sports or our daily lives," says Josué.

One morning two officials from the Department of State Security (DSE),
dressed as civilians and riding motorcycles, showed up at his door.
"They wanted to 'have a friendly chat' with me. They asked if I would
collaborate with them, if I would pass on information about my dissident
friends. When I refused, they threatened to charge me with embezzling
state funds."

"'We know you are stealing gasoline,' they said. 'Either you work for us
or we'll press charges.' At first, I went along with it but only passed
along false information or said that my friends didn't tell me anything
about their work activities. Then they suggested I infiltrate the
dissident movement. I refused. In the end I quit my job at the gas
station. So now they hassle me constantly and come up with any excuse to
arrest and detain me at the police station," say Josué.

For Sheila, an engineer, the modus operandi is familiar: "First, they
tried to blackmail me, accusing me of having an extra-marital affair
with a dissident. When I told them, 'Go ahead; do it,' they changed
tactics and said they were going to charge me with harassment of
foreigners and prostitution because I have a European boyfriend."

One of the objectives of Cuban special services is to "short-circuit"
the connections that so many of the regime's opponents, such as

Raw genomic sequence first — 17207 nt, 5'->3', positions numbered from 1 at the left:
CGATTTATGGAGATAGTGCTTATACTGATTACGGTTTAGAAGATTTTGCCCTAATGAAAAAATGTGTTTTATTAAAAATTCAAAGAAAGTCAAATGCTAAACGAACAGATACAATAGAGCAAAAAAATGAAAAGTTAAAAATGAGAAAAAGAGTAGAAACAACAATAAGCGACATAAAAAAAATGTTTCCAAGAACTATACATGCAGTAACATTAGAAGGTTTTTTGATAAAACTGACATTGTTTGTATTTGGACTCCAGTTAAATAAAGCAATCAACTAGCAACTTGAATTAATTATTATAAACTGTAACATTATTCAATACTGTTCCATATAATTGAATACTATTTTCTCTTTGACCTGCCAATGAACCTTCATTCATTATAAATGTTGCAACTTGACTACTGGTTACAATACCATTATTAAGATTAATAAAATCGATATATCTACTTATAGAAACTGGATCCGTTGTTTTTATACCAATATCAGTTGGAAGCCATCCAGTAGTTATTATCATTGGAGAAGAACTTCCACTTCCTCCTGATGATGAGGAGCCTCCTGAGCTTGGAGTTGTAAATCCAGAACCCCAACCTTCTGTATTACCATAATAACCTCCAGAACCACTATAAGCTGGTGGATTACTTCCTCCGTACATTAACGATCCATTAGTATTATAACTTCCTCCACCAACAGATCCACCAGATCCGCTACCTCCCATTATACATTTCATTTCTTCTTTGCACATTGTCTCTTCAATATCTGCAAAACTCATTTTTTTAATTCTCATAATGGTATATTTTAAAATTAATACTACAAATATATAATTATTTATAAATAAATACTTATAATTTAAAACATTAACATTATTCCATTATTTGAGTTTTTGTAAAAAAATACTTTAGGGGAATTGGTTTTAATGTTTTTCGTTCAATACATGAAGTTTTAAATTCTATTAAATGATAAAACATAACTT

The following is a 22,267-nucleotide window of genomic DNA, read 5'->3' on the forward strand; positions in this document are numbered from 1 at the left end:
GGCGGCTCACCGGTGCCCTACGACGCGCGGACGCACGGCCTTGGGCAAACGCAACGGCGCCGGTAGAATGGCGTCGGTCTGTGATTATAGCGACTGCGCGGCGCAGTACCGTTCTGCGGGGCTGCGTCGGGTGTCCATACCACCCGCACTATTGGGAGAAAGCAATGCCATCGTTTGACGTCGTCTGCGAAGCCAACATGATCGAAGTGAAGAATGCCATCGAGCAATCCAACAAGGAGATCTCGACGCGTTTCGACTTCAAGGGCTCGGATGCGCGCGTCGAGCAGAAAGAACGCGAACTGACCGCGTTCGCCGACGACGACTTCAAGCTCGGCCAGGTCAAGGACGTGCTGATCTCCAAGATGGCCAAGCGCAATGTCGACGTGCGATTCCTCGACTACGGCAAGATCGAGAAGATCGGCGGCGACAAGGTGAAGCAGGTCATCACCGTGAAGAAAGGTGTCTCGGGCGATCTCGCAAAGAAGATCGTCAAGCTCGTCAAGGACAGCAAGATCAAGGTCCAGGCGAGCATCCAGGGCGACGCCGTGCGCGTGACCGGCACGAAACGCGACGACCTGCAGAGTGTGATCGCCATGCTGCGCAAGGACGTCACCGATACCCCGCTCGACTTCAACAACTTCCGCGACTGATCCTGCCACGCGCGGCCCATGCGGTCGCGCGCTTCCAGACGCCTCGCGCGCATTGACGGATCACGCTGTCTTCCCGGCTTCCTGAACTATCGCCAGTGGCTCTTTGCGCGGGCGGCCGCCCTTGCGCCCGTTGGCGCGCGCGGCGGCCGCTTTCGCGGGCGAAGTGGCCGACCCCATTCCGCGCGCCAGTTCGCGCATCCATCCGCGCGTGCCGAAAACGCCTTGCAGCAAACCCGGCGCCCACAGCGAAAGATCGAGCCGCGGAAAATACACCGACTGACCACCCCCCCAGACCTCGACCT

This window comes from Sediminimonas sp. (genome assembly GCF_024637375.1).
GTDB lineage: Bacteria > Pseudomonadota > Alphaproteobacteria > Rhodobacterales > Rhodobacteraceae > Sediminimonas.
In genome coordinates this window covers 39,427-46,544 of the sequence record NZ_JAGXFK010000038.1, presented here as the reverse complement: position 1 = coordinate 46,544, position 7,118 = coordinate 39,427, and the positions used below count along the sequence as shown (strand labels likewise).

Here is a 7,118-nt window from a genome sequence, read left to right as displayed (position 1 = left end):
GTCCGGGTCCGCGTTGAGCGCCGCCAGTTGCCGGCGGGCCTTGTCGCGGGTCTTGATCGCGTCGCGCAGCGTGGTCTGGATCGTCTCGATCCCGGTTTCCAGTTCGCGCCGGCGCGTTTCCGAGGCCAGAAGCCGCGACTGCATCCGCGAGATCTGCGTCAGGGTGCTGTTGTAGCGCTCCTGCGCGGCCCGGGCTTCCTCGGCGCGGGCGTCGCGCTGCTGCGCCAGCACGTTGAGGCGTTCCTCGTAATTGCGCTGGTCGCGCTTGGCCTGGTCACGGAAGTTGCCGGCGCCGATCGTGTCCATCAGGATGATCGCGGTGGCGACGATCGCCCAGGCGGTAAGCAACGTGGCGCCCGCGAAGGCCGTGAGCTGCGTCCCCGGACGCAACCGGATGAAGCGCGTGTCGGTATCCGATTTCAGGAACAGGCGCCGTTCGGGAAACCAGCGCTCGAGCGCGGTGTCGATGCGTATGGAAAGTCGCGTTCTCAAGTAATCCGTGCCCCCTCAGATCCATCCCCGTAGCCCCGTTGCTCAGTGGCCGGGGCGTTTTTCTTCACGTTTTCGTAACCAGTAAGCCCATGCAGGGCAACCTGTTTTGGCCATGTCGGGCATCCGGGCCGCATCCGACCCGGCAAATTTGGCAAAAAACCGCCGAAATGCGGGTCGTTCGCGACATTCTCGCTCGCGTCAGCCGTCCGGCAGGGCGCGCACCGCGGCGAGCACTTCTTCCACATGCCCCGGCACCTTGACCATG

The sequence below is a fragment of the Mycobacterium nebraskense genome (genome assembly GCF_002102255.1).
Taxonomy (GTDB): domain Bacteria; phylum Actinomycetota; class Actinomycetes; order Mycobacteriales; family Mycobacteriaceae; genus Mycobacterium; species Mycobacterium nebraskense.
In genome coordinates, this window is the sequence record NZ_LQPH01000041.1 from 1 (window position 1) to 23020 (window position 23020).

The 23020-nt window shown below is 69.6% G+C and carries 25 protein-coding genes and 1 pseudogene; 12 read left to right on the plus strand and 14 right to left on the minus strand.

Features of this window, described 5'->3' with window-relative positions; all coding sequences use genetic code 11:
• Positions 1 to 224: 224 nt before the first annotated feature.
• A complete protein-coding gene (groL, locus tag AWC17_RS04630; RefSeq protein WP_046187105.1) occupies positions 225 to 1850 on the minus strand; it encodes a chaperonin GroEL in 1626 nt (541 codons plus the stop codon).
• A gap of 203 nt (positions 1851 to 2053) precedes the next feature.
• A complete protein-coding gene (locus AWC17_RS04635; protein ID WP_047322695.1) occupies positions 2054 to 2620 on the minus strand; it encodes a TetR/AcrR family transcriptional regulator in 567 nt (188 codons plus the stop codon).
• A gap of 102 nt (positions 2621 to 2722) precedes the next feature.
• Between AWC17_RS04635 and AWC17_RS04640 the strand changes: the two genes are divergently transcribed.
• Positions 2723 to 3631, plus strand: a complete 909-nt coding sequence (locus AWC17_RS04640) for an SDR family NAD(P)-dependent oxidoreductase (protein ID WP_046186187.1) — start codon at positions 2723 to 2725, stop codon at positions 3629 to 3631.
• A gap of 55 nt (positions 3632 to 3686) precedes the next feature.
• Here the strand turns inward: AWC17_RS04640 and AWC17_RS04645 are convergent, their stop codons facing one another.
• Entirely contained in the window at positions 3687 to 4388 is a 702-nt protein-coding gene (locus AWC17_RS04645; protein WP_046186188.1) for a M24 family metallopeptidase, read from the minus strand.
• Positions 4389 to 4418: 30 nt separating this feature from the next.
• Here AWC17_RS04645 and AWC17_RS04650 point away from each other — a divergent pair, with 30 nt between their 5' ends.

independent journalists, have with official sources. "They are in a
panic over the possibility that dissidents and independent journalists
are building bridges and establishing networks of trust with employees
and officials at important state institutions. That's why they are
trying to poison the relationships dissidents and journalists have with
relatives, friends and neighbors," claims an academic who has received
warnings from the DSE.

According to this academic, "The DSE will use whatever weapon it can to
achieve its goals. These include blackmail, psychological pressure, a
person's commitment to the party and the Revolution, and threats of
imprisonment for criminal activity, which is not uncommon given that
some potential informants work in the financial or service sector and
often make money by defrauding the government. State Security does not
need to torture its informants. A system of duplicity, widespread
corruption and fear of reprisal are enough to accomplish the objective:
to isolate the opponent from his circle of friends."

Yusdel, an unlicensed bodyshop repairman, recalls how one day an
agent from State Security told him, "If you want to keep your business,
you have to inform on your stepfather," a human rights activist.
"They're pigs," says Yusdel. "It doesn't matter to them if you betray
one of your relatives. If you refuse, you are besieged by the police."